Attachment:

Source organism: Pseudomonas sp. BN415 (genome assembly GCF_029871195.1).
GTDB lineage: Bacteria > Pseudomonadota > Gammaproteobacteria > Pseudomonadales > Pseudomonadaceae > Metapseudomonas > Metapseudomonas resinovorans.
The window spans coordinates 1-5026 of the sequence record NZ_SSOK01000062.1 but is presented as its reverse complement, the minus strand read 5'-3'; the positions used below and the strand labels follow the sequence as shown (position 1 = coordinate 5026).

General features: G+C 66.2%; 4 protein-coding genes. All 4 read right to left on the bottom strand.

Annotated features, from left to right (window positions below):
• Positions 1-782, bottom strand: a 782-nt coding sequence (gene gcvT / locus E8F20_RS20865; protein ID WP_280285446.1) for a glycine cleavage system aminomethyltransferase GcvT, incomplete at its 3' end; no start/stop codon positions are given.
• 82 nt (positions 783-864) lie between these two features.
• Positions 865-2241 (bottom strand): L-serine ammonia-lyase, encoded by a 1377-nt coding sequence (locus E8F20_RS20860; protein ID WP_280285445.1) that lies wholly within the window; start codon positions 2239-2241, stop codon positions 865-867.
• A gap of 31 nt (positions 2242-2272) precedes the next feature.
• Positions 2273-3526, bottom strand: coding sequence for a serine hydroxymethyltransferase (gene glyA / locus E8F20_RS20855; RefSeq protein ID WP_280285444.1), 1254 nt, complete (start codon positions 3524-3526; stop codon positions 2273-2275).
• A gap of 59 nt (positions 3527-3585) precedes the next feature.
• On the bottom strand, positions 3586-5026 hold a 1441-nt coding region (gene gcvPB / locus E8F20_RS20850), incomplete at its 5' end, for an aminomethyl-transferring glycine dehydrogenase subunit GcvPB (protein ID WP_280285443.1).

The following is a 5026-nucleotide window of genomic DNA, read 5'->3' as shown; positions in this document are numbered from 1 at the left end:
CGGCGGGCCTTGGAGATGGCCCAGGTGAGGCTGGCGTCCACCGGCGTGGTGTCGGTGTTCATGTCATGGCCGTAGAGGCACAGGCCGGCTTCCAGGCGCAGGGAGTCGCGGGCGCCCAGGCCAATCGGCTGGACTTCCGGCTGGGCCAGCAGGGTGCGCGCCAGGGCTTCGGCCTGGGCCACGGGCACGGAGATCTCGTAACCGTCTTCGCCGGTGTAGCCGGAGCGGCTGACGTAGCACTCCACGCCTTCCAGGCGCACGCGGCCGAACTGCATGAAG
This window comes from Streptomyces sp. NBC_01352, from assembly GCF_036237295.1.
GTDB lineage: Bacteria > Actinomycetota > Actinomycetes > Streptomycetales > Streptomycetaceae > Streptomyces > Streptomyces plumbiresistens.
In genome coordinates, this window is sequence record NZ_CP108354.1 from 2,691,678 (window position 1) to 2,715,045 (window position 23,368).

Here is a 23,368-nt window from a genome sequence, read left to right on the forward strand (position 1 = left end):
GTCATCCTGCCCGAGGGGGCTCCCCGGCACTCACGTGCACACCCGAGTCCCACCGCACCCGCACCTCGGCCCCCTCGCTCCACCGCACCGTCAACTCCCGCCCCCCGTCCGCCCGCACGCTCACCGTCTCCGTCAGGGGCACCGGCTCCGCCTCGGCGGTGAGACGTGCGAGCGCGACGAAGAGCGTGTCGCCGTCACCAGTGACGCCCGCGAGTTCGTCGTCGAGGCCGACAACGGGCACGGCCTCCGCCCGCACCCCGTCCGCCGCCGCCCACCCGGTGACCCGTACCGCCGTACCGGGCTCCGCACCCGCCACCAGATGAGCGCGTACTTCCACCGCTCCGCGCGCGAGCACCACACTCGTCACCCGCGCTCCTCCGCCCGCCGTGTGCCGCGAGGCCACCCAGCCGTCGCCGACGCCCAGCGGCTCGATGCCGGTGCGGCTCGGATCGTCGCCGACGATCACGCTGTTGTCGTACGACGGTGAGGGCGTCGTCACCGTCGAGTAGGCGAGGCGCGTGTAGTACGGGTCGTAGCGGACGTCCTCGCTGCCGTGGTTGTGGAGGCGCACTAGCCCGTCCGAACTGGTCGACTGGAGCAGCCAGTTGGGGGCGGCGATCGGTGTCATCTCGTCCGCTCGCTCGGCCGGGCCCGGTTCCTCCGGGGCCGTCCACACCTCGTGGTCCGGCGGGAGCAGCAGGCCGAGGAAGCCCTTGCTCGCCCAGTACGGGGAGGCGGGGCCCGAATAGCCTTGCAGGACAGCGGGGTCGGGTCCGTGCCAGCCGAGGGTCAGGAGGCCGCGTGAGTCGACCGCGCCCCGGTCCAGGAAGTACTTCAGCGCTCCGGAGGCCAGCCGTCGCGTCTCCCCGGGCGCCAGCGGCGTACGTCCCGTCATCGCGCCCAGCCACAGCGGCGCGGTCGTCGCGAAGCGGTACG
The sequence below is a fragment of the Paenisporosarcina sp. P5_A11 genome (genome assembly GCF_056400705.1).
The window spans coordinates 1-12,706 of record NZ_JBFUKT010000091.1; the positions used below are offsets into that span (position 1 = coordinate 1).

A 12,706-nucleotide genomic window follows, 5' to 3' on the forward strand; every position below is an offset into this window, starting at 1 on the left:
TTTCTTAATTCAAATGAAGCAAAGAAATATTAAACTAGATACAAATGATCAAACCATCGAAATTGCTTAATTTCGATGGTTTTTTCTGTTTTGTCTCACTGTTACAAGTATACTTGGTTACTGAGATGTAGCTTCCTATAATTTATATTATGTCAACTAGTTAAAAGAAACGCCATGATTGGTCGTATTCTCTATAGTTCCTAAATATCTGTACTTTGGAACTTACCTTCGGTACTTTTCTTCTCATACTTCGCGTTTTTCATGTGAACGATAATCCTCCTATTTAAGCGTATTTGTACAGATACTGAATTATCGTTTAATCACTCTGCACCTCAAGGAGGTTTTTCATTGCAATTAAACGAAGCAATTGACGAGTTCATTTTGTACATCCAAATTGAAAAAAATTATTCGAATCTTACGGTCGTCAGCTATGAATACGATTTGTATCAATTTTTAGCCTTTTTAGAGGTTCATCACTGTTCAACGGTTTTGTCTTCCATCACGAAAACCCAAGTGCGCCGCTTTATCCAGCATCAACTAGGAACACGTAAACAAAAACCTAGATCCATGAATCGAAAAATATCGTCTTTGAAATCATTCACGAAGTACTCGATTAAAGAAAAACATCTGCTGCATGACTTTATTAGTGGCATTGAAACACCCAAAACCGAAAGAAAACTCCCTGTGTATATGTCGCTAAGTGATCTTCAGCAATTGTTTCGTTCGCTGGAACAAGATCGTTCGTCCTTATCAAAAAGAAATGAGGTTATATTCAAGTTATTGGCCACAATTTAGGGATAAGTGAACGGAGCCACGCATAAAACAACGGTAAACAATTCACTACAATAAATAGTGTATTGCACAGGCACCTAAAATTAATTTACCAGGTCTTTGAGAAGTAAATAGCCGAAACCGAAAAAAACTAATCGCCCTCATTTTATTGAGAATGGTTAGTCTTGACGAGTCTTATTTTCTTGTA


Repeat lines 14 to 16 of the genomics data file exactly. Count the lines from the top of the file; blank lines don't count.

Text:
CGGCGGGCCTTGGAGATGGCCCAGGTGAGGCTGGCGTCCACCGGCGTGGTGTCGGTGTTCATGTCATGGCCGTAGAGGCACAGGCCGGCTTCCAGGCGCAGGGAGTCGCGGGCGCCCAGGCCAATCGGCTGGACTTCCGGCTGGGCCAGCAGGGTGCGCGCCAGGGCTTCGGCCTGGGCCACGGGCACGGAGATCTCGTAACCGTCTTCGCCGGTGTAGCCGGAGCGGCTGACGTAGCACTCCACGCCTTCCAGGCGCACGCGGCCGAACTGCATGAAG
This window comes from Streptomyces sp. NBC_01352, from assembly GCF_036237295.1.
GTDB lineage: Bacteria > Actinomycetota > Actinomycetes > Streptomycetales > Streptomycetaceae > Streptomyces > Streptomyces plumbiresistens.